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Kashmir: Burqa Gals Smash Up Liquor Store

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    Kashmir women fight obscenity By Altaf Hussain BBC News, Srinagar http://news.bbc.co.uk/1/hi/world/south_asia/default.stm Photo at website. The all-women
    Message 1 of 1 , Sep 4, 2005
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      Kashmir women fight 'obscenity'
      By Altaf Hussain
      BBC News, Srinagar
      http://news.bbc.co.uk/1/hi/world/south_asia/default.stm

      Photo at website.


      The all-women vice squad opposes liquor and prostitution
      Eight veiled women gather outside a shop selling alcohol on the
      ground floor of a hotel in Srinagar, in Indian-administered Kashmir
      and start ransacking it. They chant Islamic slogans.

      One of them lights a match to set the shop on fire but is stopped by
      others for fear that the fire might engulf the entire complex.

      The women comprise the Maryam Squad of the Dukhtaran-e-Milat
      (Daughters of the Nation).

      The squad is named after the Virgin Mary.

      The chief of Dukhtaran-e-Milat, Asiya Andrabi, herself leads the
      squad.

      Ms Andrabi is a well-known separatist leader who spent a year in jail
      with her then breastfeeding child.

      "According to the Koran, liquor is the mother of all vices. We have
      been requested by the local residents to destroy this liquor shop
      here," she says.

      A crowd that watched the women smash liquor bottles, endorsed her
      claim.

      "It has affected our children. We told [the chief minister] Mufti not
      to open this shop here. But we were told it is a sign of normalcy
      returning to the state," one person said.

      Another man said: "These women have taken a bold step. We'll support
      them."

      'Illegal' attacks

      There was no sign of the police while the women smashed the bottles
      of alcohol.

      According to the Koran, liquor is the mother of all vices.

      Asiya Andrabi, Dukhtaran-e-Milat leader
      But the deputy inspector general of police, HK Lohia, told the BBC
      that "such attacks are illegal".

      "Police will act against anyone breaking the law," he said.

      Apart from alcohol the Maryam Squad has also launched a campaign
      against prostitution.

      They visit a brothel in the Habba Kadal locality of the city and
      demand that it be closed down.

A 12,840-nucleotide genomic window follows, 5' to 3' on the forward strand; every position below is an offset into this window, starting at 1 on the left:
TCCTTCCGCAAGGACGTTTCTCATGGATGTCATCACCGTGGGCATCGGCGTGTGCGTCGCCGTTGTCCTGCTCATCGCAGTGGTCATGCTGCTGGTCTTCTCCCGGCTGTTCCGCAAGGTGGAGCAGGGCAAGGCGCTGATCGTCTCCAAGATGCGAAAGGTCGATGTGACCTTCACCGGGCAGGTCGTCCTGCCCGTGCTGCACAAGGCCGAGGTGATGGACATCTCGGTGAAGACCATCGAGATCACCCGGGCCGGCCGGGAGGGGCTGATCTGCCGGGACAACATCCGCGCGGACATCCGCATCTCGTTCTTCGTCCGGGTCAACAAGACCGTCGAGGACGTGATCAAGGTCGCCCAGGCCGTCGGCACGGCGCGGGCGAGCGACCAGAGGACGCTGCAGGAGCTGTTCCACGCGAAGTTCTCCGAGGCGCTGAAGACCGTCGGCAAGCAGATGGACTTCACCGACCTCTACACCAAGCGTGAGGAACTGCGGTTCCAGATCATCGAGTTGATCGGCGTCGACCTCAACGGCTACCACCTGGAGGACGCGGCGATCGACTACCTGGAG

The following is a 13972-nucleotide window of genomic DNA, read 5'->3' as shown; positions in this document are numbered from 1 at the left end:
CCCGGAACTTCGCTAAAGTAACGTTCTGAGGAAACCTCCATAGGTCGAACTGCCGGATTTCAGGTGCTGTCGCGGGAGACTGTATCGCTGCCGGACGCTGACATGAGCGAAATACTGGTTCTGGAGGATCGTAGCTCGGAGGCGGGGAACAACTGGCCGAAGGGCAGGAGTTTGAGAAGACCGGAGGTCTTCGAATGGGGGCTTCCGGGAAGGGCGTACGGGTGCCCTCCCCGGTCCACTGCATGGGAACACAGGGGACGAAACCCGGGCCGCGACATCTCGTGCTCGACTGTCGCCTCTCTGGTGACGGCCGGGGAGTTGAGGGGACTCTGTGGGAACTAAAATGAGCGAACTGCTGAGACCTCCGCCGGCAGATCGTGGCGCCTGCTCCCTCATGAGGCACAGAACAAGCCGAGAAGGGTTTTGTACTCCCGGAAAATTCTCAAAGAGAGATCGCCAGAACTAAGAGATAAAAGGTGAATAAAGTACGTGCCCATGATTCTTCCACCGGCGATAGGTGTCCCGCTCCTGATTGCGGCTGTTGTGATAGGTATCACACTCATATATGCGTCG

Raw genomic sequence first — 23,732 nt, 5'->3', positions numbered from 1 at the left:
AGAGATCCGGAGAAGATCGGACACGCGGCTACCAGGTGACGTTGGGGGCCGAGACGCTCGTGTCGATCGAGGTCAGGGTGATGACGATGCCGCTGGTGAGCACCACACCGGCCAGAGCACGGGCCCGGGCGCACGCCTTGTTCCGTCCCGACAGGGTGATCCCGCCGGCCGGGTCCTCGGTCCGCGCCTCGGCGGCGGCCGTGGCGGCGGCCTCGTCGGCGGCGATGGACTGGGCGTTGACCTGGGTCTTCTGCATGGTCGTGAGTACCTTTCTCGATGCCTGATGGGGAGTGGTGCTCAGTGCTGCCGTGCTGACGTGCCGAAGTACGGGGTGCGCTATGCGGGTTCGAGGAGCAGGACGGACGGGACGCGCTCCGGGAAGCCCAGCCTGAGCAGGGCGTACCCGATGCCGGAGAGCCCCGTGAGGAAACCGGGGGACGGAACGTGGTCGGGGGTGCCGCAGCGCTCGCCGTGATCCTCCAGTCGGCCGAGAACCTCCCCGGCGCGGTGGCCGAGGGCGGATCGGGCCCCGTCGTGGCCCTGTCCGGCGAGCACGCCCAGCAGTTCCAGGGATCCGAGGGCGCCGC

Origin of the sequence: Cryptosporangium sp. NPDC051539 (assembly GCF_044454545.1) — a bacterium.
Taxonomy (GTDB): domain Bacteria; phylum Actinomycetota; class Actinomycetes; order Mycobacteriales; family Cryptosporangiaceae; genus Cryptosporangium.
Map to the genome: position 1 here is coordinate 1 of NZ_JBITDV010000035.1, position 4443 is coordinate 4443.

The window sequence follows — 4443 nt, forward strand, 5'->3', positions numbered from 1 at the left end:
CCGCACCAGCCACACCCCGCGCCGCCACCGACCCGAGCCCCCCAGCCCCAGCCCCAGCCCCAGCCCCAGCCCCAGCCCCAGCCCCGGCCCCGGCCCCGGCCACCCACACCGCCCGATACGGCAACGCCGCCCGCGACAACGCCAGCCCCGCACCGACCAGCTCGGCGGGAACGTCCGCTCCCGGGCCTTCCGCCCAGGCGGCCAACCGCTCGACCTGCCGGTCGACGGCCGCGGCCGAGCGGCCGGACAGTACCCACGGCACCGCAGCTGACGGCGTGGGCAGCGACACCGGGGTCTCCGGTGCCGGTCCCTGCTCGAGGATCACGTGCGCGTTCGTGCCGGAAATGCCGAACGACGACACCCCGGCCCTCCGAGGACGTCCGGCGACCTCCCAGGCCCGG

Before launching its most recent campaign, the Dukhtaran-e-Milat
      organised a function in honour of a barber-turned reformer, Subhan
      Hajam.

      The late Hajam carried out a single-handed campaign against
      prostitution in Srinagar in the first half of the 20th century.

      The government banned brothels in response to his campaign.

      There are no legal red light areas in Srinagar or any other part of
      Indian-administered Kashmir but prostitution has been going on
      nonetheless.

      It flourished in Srinagar before the outbreak of armed conflict 16
      years ago.

      Mr Lohia says that "small modules, dealing in flesh trade, are still
      operating".

      He said the police have busted about eight such rackets so far this
      year.

      Larger aims

      The Dukhtaran-e-Milat has issued a diktat to operators of restaurants
      and internet cafes to remove booths where there are reports of young
      men and women getting intimate.


      The group intends to extend its campaign across the state

      Asiya Andrabi says the campaign against prostitution and alcohol has
      been launched from the capital city but will gradually be extended to
      all parts of the state.

      Alcohol shops as well as cinemas were closed down in the Kashmir
      Valley in the autumn of 1989 after the outbreak of separatist
      violence.

      They have started re-opening in some areas in the past couple of
      years.

      The Dukhtaran-e-Milat launched a campaign for the wearing of the
      burqa (veil) by Muslim women in the early 1990s.

      Its activists sprayed paint on women who did not wear a burqa.

      The campaign succeeded but its success was short-lived.

      A large majority of women have abandoned the veil.

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